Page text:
ANCHORAGE (AP) -- An internal affairs investigator for the Department of Corrections remains on the job, despite having been charged in a federal indictment with bankruptcy fraud.
Stephen Porter, who works in the department's Anchorage headquarters office, was indicted in July by a federal grand jury on one count of lying on a 1999 bankruptcy petition and one count of hiding assets from creditors and the court. He is scheduled to be arraigned at the end of the month.
Porter is a labor relations specialist whose job includes investigating the alleged wrongdoing of employees and defending the department's decision to discipline or fire them.
According to his official job description as published by the department, his duties also include defending the department against employee grievances, appearing at quasi-judicial arbitration hearings, and negotiating with employee unions on behalf of the state.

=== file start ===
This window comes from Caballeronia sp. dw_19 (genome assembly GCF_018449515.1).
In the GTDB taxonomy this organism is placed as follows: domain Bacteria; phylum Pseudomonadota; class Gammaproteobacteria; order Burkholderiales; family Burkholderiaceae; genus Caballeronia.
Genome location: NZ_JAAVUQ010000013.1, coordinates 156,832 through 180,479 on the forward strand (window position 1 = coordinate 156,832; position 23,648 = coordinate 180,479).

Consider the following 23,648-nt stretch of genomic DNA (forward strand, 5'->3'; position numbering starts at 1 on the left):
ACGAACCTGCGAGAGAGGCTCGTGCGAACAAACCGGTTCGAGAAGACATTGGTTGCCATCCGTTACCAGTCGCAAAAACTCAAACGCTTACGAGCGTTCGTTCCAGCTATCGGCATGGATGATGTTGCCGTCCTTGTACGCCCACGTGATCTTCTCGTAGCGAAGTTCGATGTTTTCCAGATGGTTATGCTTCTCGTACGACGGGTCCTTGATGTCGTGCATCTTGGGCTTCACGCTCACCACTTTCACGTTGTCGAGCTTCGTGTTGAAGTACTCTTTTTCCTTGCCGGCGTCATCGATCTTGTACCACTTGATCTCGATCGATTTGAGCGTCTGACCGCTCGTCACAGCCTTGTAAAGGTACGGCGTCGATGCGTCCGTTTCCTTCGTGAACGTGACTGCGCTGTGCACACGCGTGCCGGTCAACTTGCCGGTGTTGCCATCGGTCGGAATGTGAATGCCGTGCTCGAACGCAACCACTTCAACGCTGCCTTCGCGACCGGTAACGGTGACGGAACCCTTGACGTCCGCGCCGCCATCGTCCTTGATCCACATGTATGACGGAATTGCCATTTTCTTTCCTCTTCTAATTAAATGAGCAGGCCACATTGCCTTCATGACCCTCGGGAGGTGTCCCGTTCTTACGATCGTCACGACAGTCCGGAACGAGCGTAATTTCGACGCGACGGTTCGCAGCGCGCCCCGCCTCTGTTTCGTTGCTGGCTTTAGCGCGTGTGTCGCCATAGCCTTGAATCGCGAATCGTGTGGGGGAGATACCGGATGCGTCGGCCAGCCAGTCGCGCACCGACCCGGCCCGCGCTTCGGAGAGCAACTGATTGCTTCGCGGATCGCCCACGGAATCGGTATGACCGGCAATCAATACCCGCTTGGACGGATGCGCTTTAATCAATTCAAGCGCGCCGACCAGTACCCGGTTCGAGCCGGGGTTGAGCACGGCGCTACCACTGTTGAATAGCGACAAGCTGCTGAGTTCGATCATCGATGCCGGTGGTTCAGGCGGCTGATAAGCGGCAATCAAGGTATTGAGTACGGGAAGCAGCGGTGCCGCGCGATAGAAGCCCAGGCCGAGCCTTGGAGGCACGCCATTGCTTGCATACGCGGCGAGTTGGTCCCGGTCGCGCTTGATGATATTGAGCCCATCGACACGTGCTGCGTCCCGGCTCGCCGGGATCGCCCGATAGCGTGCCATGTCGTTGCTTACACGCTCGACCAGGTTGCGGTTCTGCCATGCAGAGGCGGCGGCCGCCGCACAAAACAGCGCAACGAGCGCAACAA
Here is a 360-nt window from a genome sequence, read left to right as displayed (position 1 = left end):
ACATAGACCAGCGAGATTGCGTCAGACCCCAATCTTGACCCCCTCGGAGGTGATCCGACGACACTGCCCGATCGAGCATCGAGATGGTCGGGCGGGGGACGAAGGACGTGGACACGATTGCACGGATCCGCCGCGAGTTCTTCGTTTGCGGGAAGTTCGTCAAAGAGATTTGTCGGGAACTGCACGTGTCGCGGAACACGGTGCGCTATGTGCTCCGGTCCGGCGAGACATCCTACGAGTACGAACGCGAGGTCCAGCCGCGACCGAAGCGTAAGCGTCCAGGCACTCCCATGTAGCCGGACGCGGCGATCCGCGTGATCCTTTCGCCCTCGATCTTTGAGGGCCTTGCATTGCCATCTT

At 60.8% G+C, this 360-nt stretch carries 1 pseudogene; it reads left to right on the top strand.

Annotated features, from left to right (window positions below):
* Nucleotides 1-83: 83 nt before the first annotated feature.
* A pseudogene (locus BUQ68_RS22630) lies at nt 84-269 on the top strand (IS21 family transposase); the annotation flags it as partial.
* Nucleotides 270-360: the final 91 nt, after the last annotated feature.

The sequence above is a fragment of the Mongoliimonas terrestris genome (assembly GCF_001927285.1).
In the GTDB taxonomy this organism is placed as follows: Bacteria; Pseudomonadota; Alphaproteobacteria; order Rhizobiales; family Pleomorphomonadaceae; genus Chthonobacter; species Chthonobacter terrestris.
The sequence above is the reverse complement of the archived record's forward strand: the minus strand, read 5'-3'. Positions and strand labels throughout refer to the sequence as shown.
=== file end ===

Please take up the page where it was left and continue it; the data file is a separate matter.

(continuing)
A spokesman for the department refused to say if Porter's duties have been changed pending the outcome of the charges.
''The administration of the Department of Corrections is aware of the indictment and is monitoring the situation,'' Corrections spokesman Bruce Richards said Friday.
The indictment says Porter hid his ownership of a 44-foot sailboat, the ''Artemis,'' that he paid to have built in British Columbia. Prosecutors estimated the value of the boat at $150,000.
Reached by phone at his office by the Anchorage Daily News, Porter declined to comment.
Assistant U. S. attorney Karen Loeffler said her office files a lot of bankruptcy fraud cases, but they rarely get publicity.
''People serve real time for it,'' Loeffler said.
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